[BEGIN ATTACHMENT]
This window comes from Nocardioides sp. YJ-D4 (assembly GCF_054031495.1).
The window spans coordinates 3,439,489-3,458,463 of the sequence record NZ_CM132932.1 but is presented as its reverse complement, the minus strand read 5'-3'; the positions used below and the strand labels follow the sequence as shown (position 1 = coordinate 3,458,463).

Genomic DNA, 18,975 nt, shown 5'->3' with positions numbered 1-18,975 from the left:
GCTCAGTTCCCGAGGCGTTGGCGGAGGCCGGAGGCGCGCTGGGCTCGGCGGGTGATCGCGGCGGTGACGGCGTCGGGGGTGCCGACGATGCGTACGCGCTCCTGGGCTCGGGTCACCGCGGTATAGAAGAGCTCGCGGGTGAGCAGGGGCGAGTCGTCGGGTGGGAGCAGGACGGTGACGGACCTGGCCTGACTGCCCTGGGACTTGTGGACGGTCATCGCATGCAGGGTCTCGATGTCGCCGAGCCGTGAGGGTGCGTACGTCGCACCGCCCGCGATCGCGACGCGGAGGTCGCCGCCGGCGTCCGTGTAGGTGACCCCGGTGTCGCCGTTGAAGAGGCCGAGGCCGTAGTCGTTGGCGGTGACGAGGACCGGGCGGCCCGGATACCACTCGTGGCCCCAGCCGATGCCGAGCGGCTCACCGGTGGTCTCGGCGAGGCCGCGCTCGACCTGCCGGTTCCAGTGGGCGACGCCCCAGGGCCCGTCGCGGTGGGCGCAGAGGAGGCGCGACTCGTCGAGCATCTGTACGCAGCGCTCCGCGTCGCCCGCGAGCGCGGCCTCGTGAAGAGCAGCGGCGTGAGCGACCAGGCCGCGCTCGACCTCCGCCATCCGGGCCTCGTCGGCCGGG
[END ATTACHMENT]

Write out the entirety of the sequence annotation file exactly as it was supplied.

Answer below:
This window comes from Nocardioides sp. YJ-D4 (assembly GCF_054031495.1).
The window spans coordinates 3,439,489-3,458,463 of the sequence record NZ_CM132932.1 but is presented as its reverse complement, the minus strand read 5'-3'; the positions used below and the strand labels follow the sequence as shown (position 1 = coordinate 3,458,463).

Genomic DNA, 18,975 nt, shown 5'->3' with positions numbered 1-18,975 from the left:
GCTCAGTTCCCGAGGCGTTGGCGGAGGCCGGAGGCGCGCTGGGCTCGGCGGGTGATCGCGGCGGTGACGGCGTCGGGGGTGCCGACGATGCGTACGCGCTCCTGGGCTCGGGTCACCGCGGTATAGAAGAGCTCGCGGGTGAGCAGGGGCGAGTCGTCGGGTGGGAGCAGGACGGTGACGGACCTGGCCTGACTGCCCTGGGACTTGTGGACGGTCATCGCATGCAGGGTCTCGATGTCGCCGAGCCGTGAGGGTGCGTACGTCGCACCGCCCGCGATCGCGACGCGGAGGTCGCCGCCGGCGTCCGTGTAGGTGACCCCGGTGTCGCCGTTGAAGAGGCCGAGGCCGTAGTCGTTGGCGGTGACGAGGACCGGGCGGCCCGGATACCACTCGTGGCCCCAGCCGATGCCGAGCGGCTCACCGGTGGTCTCGGCGAGGCCGCGCTCGACCTGCCGGTTCCAGTGGGCGACGCCCCAGGGCCCGTCGCGGTGGGCGCAGAGGAGGCGCGACTCGTCGAGCATCTGTACGCAGCGCTCCGCGTCGCCCGCGAGCGCGGCCTCGTGAAGAGCAGCGGCGTGAGCGACCAGGCCGCGCTCGACCTCCGCCATCCGGGCCTCGTCGGCCGGG